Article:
This winter has been the prettiest winter ever. I think. There’s fresh snow almost every day — or, rather every other day. In between, the sun comes out and makes yesterday’s fresh snow sparkle. There’s so little yucky sand/slush/slop. It’s all just white, clean snow.

It sparkles like diamonds. Of course, that can prove disappointing if you’re 4. Jameson and I were out on a particularly sparkly day, and he, in a dejected voice, announced that “it looks like diamonds but if you get close, you can’t find them anywhere!”

Of course, this house makes winter (and spring and summer and fall) just more enjoyable. I feel like I’m living in the most magical snow globe ever. Snow dancing and whirling, snow on pine tree’s branches, snow on split rail fences, snow in drifts like dunes… Snow in all the most beautiful ways.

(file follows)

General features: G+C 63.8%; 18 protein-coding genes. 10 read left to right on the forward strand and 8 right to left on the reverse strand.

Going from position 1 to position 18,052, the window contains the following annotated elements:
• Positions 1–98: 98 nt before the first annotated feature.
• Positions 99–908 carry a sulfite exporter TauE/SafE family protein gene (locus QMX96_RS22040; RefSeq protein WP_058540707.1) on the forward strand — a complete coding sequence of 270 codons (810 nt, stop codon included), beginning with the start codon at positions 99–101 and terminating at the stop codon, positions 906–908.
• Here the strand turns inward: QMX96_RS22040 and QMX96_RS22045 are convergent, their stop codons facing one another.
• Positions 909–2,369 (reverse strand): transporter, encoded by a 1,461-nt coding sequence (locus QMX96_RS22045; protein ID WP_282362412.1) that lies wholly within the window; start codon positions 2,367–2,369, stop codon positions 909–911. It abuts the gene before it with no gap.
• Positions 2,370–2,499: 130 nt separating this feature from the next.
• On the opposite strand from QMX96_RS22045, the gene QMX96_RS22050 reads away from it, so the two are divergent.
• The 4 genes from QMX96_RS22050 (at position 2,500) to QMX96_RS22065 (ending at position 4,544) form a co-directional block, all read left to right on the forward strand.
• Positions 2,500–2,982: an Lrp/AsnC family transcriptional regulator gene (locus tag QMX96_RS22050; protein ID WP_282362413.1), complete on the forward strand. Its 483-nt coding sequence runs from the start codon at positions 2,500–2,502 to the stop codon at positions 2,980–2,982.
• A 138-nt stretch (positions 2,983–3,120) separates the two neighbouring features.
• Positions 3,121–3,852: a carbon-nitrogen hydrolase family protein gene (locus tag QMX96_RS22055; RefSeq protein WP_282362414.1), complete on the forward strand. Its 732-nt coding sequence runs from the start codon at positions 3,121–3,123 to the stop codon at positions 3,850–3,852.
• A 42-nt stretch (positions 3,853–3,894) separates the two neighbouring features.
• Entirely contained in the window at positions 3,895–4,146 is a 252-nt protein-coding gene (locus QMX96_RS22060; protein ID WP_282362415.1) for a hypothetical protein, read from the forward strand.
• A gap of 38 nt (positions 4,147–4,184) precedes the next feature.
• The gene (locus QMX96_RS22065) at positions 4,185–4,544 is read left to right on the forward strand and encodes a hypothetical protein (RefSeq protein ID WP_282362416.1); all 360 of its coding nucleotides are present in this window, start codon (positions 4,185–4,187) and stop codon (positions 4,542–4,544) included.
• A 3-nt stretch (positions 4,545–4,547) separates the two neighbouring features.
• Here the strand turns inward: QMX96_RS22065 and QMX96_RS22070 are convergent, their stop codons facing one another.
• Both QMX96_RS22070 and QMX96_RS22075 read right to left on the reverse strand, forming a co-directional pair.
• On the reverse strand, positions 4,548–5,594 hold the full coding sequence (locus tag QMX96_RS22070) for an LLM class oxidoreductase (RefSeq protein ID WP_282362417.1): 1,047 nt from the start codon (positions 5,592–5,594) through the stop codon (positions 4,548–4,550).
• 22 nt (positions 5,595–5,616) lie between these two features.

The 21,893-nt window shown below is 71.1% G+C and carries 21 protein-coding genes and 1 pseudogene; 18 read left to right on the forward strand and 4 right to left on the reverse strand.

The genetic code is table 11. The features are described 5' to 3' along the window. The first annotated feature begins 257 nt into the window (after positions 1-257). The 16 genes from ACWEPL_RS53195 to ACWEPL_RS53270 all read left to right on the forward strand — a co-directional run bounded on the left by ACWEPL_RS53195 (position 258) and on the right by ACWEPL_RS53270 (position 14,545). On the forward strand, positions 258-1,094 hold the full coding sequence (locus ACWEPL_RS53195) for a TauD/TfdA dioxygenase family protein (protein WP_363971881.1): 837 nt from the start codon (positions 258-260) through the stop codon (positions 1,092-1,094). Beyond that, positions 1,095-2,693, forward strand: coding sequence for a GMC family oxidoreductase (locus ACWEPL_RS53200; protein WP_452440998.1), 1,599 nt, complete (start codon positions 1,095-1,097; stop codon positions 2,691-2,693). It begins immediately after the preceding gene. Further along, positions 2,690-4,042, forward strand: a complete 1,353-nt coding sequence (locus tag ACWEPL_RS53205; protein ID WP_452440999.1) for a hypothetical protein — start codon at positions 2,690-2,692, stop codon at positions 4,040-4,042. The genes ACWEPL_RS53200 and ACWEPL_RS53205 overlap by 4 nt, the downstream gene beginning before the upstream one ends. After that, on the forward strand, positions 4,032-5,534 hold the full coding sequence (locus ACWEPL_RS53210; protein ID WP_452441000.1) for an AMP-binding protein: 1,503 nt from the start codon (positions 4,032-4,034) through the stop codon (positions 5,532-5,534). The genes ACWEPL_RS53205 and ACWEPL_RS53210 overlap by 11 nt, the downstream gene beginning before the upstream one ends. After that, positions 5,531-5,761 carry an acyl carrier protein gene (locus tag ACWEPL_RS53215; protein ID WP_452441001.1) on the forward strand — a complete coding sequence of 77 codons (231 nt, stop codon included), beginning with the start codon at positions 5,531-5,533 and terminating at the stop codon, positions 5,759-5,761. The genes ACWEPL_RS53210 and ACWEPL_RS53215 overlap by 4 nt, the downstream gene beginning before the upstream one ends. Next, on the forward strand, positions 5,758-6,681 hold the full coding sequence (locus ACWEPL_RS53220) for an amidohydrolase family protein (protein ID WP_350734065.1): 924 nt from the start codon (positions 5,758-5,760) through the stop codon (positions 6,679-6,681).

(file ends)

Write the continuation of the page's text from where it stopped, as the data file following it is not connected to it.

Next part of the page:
It almost makes up for the fact that this has also been the dirtiest winter. Sheetrock dust EVERYWHERE. Always. No matter what. In my teeth, in my rug, in my bed, on my just-washed dishes. Spring cleaning never sounded so good. I’m trying to just patiently wait for the day they say, “Okay! You can now clean and be done!” Because I’ve lost all my oomph for cleaning in the midst of more dust settling. My mantel is as snowy white as the great outdoors, I know, but I just can’t care right now. I’ll quietly and happily wash my kitchen table and counters, vacuum a million times, and block out the rest. Oh, look, isn’t it pretty outside? Yes, let’s just look at the snow, shall we?